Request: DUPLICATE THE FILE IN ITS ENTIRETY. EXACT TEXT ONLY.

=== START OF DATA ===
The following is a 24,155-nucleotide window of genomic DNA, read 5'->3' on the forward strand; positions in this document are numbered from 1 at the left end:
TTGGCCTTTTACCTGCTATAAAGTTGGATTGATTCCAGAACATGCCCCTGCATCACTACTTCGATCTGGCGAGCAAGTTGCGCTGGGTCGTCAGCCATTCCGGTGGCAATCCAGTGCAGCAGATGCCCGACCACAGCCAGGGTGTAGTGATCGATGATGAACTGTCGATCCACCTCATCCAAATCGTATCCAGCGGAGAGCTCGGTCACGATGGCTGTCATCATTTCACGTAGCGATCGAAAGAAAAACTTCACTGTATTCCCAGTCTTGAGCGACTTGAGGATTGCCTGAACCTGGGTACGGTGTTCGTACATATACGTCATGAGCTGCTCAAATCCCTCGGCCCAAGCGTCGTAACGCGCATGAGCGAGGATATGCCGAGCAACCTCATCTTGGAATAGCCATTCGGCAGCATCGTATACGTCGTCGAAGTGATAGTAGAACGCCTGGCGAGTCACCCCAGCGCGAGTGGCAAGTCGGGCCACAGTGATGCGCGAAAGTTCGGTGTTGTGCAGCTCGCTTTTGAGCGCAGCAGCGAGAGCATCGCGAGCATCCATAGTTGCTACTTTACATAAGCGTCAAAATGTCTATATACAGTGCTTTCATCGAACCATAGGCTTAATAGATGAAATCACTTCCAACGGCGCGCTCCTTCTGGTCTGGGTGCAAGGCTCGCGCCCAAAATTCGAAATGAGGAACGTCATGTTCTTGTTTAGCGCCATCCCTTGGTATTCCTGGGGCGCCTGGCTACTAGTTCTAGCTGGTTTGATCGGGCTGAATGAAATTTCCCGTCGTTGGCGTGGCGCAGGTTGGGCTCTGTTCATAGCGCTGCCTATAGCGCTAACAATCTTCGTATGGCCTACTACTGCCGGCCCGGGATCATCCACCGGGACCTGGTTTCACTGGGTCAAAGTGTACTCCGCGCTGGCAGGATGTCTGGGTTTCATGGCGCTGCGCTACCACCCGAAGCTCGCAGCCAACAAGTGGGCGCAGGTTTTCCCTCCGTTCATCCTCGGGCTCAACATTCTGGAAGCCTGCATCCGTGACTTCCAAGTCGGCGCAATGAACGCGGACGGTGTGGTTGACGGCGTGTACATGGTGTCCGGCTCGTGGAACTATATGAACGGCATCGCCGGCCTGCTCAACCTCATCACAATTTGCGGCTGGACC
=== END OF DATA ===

The following is a 24,155-nucleotide window of genomic DNA, read 5'->3' on the forward strand; positions in this document are numbered from 1 at the left end:
TTGGCCTTTTACCTGCTATAAAGTTGGATTGATTCCAGAACATGCCCCTGCATCACTACTTCGATCTGGCGAGCAAGTTGCGCTGGGTCGTCAGCCATTCCGGTGGCAATCCAGTGCAGCAGATGCCCGACCACAGCCAGGGTGTAGTGATCGATGATGAACTGTCGATCCACCTCATCCAAATCGTATCCAGCGGAGAGCTCGGTCACGATGGCTGTCATCATTTCACGTAGCGATCGAAAGAAAAACTTCACTGTATTCCCAGTCTTGAGCGACTTGAGGATTGCCTGAACCTGGGTACGGTGTTCGTACATATACGTCATGAGCTGCTCAAATCCCTCGGCCCAAGCGTCGTAACGCGCATGAGCGAGGATATGCCGAGCAACCTCATCTTGGAATAGCCATTCGGCAGCATCGTATACGTCGTCGAAGTGATAGTAGAACGCCTGGCGAGTCACCCCAGCGCGAGTGGCAAGTCGGGCCACAGTGATGCGCGAAAGTTCGGTGTTGTGCAGCTCGCTTTTGAGCGCAGCAGCGAGAGCATCGCGAGCATCCATAGTTGCTACTTTACATAAGCGTCAAAATGTCTATATACAGTGCTTTCATCGAACCATAGGCTTAATAGATGAAATCACTTCCAACGGCGCGCTCCTTCTGGTCTGGGTGCAAGGCTCGCGCCCAAAATTCGAAATGAGGAACGTCATGTTCTTGTTTAGCGCCATCCCTTGGTATTCCTGGGGCGCCTGGCTACTAGTTCTAGCTGGTTTGATCGGGCTGAATGAAATTTCCCGTCGTTGGCGTGGCGCAGGTTGGGCTCTGTTCATAGCGCTGCCTATAGCGCTAACAATCTTCGTATGGCCTACTACTGCCGGCCCGGGATCATCCACCGGGACCTGGTTTCACTGGGTCAAAGTGTACTCCGCGCTGGCAGGATGTCTGGGTTTCATGGCGCTGCGCTACCACCCGAAGCTCGCAGCCAACAAGTGGGCGCAGGTTTTCCCTCCGTTCATCCTCGGGCTCAACATTCTGGAAGCCTGCATCCGTGACTTCCAAGTCGGCGCAATGAACGCGGACGGTGTGGTTGACGGCGTGTACATGGTGTCCGGCTCGTGGAACTATATGAACGGCATCGCCGGCCTGCTCAACCTCATCACAATTTGCGGCTGGACC